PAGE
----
Expatriate Adjustment: A study of Taiwanese MNC employees in the UK

Jean Wang

Research output: ThesisDoctoral Thesis

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Global staffing orientations have been shown to influence expatriate adjustment outcomes. Previous studies have examined various factors influencing expatriate adjustment, but have not yielded consistent results. In order to examine the dynamic relations between the nature of expatriate roles in a host country and adjustment experiences in a host country context, this study examines the influence of MNC staffing orientations on expatriation, including international assignment conditions and work roles. In order to explore the specific adjustment issues experienced by expatriates faced with a great cultural distance between their home and host countries, it takes the case of Taiwanese expatriates in the UK as an example of MNCs from an emerging economy operating in an advanced one. To achieve this goal, this study draws on the literature on MNC international staffing policies, role theory, Nicholson’s work role transition theory and Hofstede’s culture difference and local ethnocentrism in expatriate adjustment. The empirical evidence is based on a survey and indepth individual interviews with 42 Taiwanese expatriates working in the UK and 18 of their locally hired colleagues. The study finds that the staffing orientations of Taiwanese MNCs in the UK are either based upon an ethnocentric approach – mainly found in the transport and service industry – or an inclination toward polycentric one – in the IT and electrical industry. These, in turn, differently influence the MNCs’ patterns of international assignment conditions (i.e. types of international assignment duration, expatriation ratios in foreign subsidiaries and statuses of family accompaniment). Based on these different patterns of international assignment conditions and work roles, the analysis identifies two categories of Taiwanese expatriates, henceforth labelled visitors and explorers. The data shows that visitor expatriates are typically subject to fixed international assignment durations, work in sectors (e.g. banking and transport) with relatively high expatriation ratios in local subsidiaries and are normally unaccompanied by their families. By contrast, explorer expatriates usually face open-ended international assignment durations, commonly work in sectors (e.g. IT and electrical) with low expatriation ratios in local subsidiaries and are usually encouraged to relocate their families with them to the UK. Drawing on Nicholson’s work role transition theory, which highlights different modes of adjustment in work contexts based on personal and role development, and taking inspiration from the three facets of adjustment in the acculturation and Black’s framework, in this study, the patterns of cross-cultural adjustment of visitor and explorer expatriates are explored in the three dimensions of adjustment – psychological, interaction and work – the analysis compares the work and adjustment experiences of the two categories. The study finds that visitors display an ‘inflexible’ psychological adaptation, have a ‘restricted’ interaction with their local colleagues and locals and adopt a ‘replication’ mode of work adjustment – involving low personal but high role development. Conversely, ‘explorers’ exhibit a more ‘flexible’ psychological adaptation, experience an open interaction with their local colleagues and locals and adopt an ‘exploration’ mode of work adjustment – featuring high personal and role development. This study argues that the patterns of expatriate adjustment are strongly influenced by the different expatriate roles in the host country which draw upon their different expatriation, including the specific international assignment conditions and work roles implemented. Moreover, it shows that locally hired employees play a crucial role in influencing the adjustment experiences of expatriates through their work relationships. This is especially evident in those instances which see ‘newcomers’ operating in a novel cultural environment. This study represents the first attempt to explore the unique adjustment experiences of expatriates from emerging economy MNCs operating in an advanced one. It provides important insights into the experiences of (first-generation) expatriates with open-ended assignment durations, which had not been previously examined in the literature. The study also contributes to the theories which are relevant to expatriate adjustment by demonstrating the relationships between MNC staffing policies and expatriation (i.e. international assignment conditions and work roles) and patterns of expatriate adjustment.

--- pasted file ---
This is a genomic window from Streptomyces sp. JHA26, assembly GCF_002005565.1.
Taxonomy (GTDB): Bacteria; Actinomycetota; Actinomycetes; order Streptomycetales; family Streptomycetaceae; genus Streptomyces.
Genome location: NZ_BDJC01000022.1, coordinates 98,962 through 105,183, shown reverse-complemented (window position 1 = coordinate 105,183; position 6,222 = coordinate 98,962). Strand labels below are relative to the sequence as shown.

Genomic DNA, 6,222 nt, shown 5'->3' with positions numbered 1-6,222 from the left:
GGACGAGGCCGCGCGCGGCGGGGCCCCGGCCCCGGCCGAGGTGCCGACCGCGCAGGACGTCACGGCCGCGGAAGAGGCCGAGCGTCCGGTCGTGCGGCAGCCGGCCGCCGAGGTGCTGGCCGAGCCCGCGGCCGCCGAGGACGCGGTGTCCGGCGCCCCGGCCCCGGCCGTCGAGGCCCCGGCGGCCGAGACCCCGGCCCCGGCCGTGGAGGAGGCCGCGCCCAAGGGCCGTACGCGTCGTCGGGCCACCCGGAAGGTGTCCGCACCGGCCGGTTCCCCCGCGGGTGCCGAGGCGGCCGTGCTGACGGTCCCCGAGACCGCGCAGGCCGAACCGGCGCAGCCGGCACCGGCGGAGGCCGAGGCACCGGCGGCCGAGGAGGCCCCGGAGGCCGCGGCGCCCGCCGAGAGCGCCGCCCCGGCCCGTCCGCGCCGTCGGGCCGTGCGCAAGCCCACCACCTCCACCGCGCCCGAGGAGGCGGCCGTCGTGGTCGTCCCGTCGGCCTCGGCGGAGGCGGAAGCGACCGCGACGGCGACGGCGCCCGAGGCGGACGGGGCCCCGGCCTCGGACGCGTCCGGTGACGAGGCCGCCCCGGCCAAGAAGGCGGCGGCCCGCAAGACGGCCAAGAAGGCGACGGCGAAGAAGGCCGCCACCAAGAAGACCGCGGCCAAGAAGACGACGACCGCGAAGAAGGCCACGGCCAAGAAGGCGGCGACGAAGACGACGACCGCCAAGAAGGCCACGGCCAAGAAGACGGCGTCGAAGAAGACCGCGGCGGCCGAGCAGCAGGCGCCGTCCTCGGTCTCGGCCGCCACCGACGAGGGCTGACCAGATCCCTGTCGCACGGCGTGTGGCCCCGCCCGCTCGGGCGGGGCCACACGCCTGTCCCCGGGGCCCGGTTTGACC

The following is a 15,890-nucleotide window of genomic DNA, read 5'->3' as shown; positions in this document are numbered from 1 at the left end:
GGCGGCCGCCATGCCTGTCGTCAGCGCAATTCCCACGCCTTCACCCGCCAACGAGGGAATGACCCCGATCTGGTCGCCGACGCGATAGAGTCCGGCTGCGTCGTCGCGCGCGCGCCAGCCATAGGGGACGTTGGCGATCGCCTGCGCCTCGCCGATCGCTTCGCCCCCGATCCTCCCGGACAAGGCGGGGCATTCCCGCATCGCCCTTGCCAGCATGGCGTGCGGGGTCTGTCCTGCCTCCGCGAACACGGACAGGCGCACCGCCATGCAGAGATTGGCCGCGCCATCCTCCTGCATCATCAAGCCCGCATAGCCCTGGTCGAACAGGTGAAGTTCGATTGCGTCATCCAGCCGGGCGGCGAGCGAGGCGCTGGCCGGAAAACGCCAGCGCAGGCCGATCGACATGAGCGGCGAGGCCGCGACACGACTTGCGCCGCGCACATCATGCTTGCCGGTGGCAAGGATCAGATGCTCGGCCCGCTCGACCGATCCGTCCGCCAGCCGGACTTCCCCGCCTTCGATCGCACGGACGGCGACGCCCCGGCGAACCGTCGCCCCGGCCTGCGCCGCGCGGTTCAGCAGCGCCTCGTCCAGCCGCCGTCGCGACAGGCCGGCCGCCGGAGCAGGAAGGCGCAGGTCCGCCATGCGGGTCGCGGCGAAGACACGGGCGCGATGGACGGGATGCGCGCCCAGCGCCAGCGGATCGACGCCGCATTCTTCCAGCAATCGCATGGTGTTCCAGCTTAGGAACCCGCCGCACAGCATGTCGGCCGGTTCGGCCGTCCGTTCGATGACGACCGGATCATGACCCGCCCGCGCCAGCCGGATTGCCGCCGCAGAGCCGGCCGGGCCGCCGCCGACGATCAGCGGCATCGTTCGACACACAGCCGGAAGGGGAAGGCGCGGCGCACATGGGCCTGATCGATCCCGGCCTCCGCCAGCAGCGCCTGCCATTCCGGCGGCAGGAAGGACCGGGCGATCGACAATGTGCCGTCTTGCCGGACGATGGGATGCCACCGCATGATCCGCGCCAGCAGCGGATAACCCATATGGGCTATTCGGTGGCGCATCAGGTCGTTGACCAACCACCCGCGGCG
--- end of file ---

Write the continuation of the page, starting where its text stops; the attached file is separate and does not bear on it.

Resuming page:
Original languageEnglish
Awarding Institution
  • Royal Holloway, University of London
  • Lam, Alice, Supervisor
Award date1 Apr 2015
Publication statusUnpublished - 2015

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